Jim McGuire, who served as the Area Agency on Aging 1-B’s longtime director of Planning and Advocacy, is retiring this month after 36 years with the agency.
With McGuire’s retirement, Michigan seniors are losing a true innovator and one of their staunchest advocates.
In nearly four decades of work on behalf of older adults in Michigan, McGuire has spearheaded initiatives that have resulted in door-to-door bus service for seniors in Oakland and Macomb counties, extended out-of-home respite for family caregivers, an affordable assisted living program, an unprecedented state budget increase for in-home care programs, and an interfaith volunteer program – all key to helping people age in place. He has taught gerontology and policy courses at UM, EMU and Madonna University, regularly presents his work at national conferences, and has authored grants bringing millions of dollars into southeast Michigan, creating jobs and serving seniors and family caregivers.
McGuire founded the Silver Key Coalition, a group of statewide aging-services advocates, to lobby for more funding for in-home care for people who are not poor enough to qualify for state aid but too poor to afford private services. This work achieved an unprecedented 43% increase in state funding over a four-year period. He was inspired by his grandmother’s situation – and a motivational book for would-be entrepreneurs.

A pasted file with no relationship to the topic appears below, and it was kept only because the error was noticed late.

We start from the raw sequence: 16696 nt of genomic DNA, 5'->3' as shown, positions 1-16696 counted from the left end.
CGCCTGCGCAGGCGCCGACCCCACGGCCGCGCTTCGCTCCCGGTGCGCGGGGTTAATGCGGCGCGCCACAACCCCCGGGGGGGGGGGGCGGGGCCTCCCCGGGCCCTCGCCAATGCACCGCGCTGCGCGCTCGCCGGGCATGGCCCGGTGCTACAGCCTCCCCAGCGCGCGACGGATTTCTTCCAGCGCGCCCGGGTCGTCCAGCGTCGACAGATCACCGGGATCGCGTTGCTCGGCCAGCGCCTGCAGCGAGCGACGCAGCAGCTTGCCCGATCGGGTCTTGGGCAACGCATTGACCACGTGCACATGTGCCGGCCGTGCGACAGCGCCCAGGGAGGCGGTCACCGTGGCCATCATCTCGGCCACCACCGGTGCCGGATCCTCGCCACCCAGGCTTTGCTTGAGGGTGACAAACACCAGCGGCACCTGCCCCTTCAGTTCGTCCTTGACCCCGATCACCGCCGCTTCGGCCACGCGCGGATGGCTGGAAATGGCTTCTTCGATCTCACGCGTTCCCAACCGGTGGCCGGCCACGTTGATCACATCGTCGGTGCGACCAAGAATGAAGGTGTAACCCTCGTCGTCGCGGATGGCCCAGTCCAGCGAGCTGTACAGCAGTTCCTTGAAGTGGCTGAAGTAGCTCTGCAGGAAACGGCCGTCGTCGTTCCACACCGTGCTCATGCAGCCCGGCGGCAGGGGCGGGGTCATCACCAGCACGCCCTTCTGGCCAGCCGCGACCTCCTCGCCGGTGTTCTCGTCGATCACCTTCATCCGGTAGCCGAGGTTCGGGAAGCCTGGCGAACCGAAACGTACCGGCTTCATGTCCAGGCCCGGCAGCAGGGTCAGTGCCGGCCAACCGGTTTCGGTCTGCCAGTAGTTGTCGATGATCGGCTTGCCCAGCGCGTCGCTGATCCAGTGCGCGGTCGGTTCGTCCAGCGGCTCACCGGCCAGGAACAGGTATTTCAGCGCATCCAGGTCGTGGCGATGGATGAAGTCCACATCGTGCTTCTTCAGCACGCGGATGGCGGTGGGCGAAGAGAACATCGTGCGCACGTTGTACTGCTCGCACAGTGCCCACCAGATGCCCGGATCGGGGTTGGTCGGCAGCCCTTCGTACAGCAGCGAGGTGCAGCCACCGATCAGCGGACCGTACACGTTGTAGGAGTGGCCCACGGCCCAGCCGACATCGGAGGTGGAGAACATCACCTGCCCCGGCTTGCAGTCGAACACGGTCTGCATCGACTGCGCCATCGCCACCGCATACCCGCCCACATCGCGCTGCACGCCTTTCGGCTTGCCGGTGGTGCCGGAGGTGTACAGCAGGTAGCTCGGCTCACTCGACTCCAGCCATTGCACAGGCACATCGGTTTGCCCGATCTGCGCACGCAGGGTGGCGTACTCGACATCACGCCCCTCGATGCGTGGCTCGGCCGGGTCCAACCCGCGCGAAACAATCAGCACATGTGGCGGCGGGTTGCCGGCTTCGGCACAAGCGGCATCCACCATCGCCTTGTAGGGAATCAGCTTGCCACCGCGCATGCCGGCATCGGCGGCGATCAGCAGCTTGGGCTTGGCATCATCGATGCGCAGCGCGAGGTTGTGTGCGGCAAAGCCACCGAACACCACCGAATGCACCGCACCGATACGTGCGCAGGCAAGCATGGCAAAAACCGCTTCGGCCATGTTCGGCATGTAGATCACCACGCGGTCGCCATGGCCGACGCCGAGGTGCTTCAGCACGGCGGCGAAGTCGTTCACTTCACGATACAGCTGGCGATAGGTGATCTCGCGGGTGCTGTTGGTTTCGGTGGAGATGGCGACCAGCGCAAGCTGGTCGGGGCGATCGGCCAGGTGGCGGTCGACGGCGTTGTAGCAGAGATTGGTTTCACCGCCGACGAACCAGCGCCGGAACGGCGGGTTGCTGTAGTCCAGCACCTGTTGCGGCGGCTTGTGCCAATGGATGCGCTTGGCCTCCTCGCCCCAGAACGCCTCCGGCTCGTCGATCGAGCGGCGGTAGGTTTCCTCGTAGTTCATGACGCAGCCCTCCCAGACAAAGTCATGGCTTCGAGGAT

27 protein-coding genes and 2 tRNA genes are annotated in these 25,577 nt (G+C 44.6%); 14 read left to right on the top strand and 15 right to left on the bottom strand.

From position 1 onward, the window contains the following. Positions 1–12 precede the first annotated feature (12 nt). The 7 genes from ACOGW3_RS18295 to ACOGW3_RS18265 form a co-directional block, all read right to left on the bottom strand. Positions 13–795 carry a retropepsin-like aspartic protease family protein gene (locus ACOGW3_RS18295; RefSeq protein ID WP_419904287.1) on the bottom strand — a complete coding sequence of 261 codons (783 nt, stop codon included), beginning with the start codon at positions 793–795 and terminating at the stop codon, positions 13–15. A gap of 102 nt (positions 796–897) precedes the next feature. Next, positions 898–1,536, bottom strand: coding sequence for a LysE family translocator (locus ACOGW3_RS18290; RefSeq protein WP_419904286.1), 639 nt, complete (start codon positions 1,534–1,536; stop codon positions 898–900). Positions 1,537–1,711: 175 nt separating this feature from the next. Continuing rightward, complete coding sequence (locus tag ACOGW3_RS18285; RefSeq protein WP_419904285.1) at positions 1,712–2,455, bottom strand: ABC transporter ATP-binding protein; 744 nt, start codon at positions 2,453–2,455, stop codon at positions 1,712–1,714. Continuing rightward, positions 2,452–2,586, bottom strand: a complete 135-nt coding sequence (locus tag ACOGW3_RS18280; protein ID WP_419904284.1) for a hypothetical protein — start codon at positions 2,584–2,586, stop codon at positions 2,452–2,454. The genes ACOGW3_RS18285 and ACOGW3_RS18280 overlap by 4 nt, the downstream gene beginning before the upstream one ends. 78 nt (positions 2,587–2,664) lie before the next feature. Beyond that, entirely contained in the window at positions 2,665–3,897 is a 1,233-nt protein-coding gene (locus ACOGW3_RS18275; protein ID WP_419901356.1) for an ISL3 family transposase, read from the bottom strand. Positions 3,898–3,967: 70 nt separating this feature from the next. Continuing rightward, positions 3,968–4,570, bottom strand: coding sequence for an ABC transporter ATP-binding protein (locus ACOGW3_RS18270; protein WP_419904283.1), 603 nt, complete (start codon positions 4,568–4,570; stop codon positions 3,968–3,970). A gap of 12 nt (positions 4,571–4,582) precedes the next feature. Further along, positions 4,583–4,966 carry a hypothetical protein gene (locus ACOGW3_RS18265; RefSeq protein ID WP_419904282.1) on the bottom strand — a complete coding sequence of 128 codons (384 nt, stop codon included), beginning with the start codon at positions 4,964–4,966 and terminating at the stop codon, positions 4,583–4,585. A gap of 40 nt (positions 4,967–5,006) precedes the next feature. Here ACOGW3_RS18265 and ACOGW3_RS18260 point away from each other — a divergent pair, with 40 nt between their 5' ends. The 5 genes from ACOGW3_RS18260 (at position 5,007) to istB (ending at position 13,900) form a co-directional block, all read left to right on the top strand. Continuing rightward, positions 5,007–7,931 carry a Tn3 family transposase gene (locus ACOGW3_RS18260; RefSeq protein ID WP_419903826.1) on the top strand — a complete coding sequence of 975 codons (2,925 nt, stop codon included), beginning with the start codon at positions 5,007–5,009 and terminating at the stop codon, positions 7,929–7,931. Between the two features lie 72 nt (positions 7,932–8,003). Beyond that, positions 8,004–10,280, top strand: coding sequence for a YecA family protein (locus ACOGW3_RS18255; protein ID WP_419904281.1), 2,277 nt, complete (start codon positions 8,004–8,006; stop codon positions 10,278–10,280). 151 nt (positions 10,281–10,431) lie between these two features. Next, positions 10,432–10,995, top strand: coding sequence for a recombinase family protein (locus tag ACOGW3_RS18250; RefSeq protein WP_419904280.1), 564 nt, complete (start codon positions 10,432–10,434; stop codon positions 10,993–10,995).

The key to his success has been seemingly bottomless energy, an ability to bring together stakeholders under a common cause, to gather and assemble data to create strong value propositions – and then to convince policy makers of the rightness of the idea.
“I’m essentially an entrepreneur in a nonprofit world,” McGuire says. “In the business world you build companies and scale up and plan to grow and maybe be bought out. I started a half-dozen nonprofits and programs rather than companies. It’s all the same thing; some people like the deal. Getting a grant is like creating something of value from nothing – you get addicted to the thrill of doing deals. That’s why I write so many grants.”
McGuire has led some 40 ad hoc study committee investigations since 1985 in order to “take a deep dive and identify areas of concern and possible solutions” in the world of older adults and family caregivers. More recently, a committee produced a report on the need to support kinship caregivers, an issue that has gotten the attention of state lawmakers. This summer, McGuire and an ad hoc committee will assess the financial health of Social Security and Medicare and study solutions to protecting the problems.
McGuire says he was inspired to be a change-maker by people like Detroit author/social activist/feminist Grace Lee Boggs, known for her community activism and for coining the term “solutionaries” to describe people who do the work to make lasting and meaningful changes in the world.
Says McGuire, “Our education focuses way too much on what we know about social problems and very little on ways to solve the problems. I’ve been pleased to have a career as a solutionary.”
His successor as director of AAA 1-B’s Planning and Advocacy department is Katie Wendel, who assumed her new role on Oct. 1. For more information on the Area Agency on Aging 1-B’s advocacy efforts, visit our advocacy page.